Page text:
One of the prime candidates for dark matter, the mysterious "missing mass" of the universe, may have been spotted. Scientists at the Center for Particle Astrophysics (CPA) have reported the first evidence for the existence of MACHOs -- MAssive Compact Halo Objects -- stars too small to shine that are concentrated in the halo of galaxies.
Working with a specially equipped telescope on Mount Stromlo, near Canberra, Australia, the scientists detected a sudden, brief brightening of what is usually a dim star in the Large Magellanic Cloud galaxy. This brightening was attributed to a phenomenon known as "microlensing," in which the gravity of a massive invisible object acts like a magnifying lens while it crosses in between a visible star and a telescope on earth.
Ninety percent or more of the matter that makes up the universe is considered to be "dark," meaning it does not radiate any light, even though observations of its gravitational effects confirm its existence. There are two major schools of thought as to the nature of dark matter. One contends that dark matter primarily consists of exotic non-baryonic particles, relics from the early universe known as WIMPs (Weakly Interacting Massive Particles). The other argument is for ordinary baryonic matter (protons, electrons, and neutrons) MACHOs, such as brown dwarfs and planets the size of Jupiter, which are too small to be seen directly.
Bernard Sadoulet, director of the CPA and a staff scientist with LBL's Physics Division, announced the first potential finding of a MACHO last Monday (Sept. 20) in Gran Sasso, Italy, at the Gran Sasso Conference on Underground Particle Physics. The finding was also announced that same day by CPA's David Bennett, an astrophysicist with Lawrence Livermore National Laboratory (LLNL), in Capri, Italy, at the International Conference on the Cosmic Microwave Background Radiation. A team of scientists from the French national laboratory at Saclay announced similar but independent observations at the same two conferences.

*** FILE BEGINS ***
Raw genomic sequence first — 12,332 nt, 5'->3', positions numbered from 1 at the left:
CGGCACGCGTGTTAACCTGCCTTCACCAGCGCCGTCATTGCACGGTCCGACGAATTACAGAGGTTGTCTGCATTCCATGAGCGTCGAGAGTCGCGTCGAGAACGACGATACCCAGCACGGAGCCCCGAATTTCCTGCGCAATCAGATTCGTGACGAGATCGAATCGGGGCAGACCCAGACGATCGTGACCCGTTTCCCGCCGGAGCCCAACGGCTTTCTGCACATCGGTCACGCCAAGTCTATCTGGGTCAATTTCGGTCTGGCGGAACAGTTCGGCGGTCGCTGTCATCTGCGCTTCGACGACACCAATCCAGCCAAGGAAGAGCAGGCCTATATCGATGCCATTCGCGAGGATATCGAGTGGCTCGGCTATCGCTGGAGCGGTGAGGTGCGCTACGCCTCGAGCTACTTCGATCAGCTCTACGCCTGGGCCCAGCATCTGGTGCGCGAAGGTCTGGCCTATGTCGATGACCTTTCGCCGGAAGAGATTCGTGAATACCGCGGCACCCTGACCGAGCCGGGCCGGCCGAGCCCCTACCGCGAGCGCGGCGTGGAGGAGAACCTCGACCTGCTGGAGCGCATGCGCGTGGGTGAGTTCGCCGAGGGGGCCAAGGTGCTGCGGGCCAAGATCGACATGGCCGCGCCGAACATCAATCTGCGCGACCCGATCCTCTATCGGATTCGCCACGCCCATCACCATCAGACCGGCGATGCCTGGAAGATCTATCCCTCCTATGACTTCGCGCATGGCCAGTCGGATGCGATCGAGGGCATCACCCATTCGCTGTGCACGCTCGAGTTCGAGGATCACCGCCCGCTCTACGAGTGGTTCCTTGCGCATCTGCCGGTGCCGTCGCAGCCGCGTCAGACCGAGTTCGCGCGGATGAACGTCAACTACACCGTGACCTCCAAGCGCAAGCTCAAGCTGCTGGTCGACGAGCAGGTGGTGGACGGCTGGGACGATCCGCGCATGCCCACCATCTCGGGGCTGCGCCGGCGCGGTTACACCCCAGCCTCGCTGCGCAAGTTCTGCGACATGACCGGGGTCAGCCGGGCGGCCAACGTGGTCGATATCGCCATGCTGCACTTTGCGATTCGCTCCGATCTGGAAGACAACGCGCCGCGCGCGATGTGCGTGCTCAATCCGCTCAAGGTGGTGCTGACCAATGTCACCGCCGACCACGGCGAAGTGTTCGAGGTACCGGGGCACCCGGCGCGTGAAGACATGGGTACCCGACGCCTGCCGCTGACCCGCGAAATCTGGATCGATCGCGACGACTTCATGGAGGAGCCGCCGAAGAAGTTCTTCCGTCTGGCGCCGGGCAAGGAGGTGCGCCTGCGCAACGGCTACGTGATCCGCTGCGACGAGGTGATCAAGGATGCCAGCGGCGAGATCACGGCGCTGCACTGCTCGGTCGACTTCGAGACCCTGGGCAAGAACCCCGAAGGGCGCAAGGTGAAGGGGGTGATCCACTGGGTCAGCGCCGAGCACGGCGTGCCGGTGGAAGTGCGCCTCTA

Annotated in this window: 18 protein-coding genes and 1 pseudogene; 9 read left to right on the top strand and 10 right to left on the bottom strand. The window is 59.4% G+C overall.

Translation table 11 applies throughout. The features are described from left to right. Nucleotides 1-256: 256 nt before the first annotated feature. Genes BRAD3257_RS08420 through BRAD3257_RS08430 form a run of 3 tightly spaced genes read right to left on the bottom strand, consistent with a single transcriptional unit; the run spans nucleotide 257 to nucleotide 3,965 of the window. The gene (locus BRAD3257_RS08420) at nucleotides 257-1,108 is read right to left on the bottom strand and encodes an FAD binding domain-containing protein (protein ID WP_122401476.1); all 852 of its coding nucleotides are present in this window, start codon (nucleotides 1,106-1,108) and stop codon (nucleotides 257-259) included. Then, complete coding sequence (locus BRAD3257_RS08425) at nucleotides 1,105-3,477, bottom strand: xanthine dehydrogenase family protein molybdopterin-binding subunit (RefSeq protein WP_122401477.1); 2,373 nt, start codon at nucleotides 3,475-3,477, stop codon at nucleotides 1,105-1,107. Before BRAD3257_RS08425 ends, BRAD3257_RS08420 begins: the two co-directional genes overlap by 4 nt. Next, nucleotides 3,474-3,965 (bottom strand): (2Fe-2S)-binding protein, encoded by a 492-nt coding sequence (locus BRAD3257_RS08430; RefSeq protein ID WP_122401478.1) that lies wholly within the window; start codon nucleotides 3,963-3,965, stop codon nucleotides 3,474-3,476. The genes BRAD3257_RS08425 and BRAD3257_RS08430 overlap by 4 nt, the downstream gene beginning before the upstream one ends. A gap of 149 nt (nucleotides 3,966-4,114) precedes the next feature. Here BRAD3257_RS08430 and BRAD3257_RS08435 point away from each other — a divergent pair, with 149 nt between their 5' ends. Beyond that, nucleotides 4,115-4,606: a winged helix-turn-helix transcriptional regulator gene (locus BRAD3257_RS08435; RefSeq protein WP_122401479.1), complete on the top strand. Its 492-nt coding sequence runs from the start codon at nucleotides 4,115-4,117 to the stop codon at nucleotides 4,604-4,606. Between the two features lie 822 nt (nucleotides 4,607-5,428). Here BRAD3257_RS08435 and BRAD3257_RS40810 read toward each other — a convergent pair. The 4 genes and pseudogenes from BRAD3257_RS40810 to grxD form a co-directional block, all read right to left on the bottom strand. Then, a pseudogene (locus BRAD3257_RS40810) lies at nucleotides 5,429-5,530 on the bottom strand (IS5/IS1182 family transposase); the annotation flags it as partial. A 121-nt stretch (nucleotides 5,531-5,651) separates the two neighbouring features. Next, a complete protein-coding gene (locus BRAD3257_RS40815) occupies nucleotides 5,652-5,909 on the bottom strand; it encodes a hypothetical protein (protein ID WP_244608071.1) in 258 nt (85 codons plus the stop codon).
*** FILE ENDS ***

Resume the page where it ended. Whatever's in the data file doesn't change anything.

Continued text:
"It will take more statistical information to confirm that this object exists," said Sadoulet, in a phone call from Italy. "We will also need to find more of them around other stars, but even with confirmation, there may be other forms of dark matter still to be found."
The finding announced by Sadoulet and Bennett was accomplished by a team of American and Australian scientists led by LLNL physicist Charles Alcock. The other Americans, all of whom are affiliated with the CPA, included LBL physicist Saul Perlmutter, University of California researchers Carl Akerloff, Kim Griest, Stuart Marshall, Mark Pratt, Will Sutherland, and Christopher Stubbs, and LLNL researchers Robyn Allsman, Timothy Axelrod, Kem Cook, and Hye-Sook Park. The Australian researchers were with the Mount Stromlo and the Siding Springs Observatories.
What made the observations of the CPA collaboration possible was the addition of a new, automated CCD (charge-coupled device) camera to the 1.27 meter (50-inch) "Great Melbourne Telescope" on Mount Stromlo. Extremely sensitive to the measurement of collected light, this digital camera is capable of imaging 20 to 30 million stars each night. For the past year, it has been focused on about 3 million stars in the galaxy nearest our own Milky Way, the Large Magellanic Cloud. Approximately 160,000 light years away, the Large Magellanic Cloud is visible only from the southern hemisphere.
The invisible object detected by the CPA scientists and their Australian collaborators is at least as massive as Jupiter. The brightening that it caused -- a seven-fold increase over the visible star's normal brightness -- was observed over a 34 day period in both red and blue-green light. The visible star has given no indication of pulsing or any other stellar activity that could account for the observed increase in brightness, the researchers said.
"We're extremely excited," team leader Alcock told reporters after the finding was made public, "but we keep reminding ourselves that this is only one event, so we can say that our experiment is working. Now, if we can confirm the discovery of more objects like this one, we may be able to say we have found clear evidence for at least some of the dark matter that makes up the universe's missing mass."
The CPA was established by the National Science Foundation expressly to study dark matter. Located on the UC Berkeley campus, it has close ties with research teams at LBL and LLNL as well as with other UC campuses. Captions for MACHO story photos:
Scientists with the Center for Particle Astrophysics used the 1.27 meter Great Melbourne Telescope which is equipped with the two most powerful digital cameras in the world to detect what could be the first MAssively Compact Halo Object ever found.
The Large Magellanic Cloud is our nearest-neighbor galaxy and the site of an observed brightening of a normally dim star that could shed light on dark matter.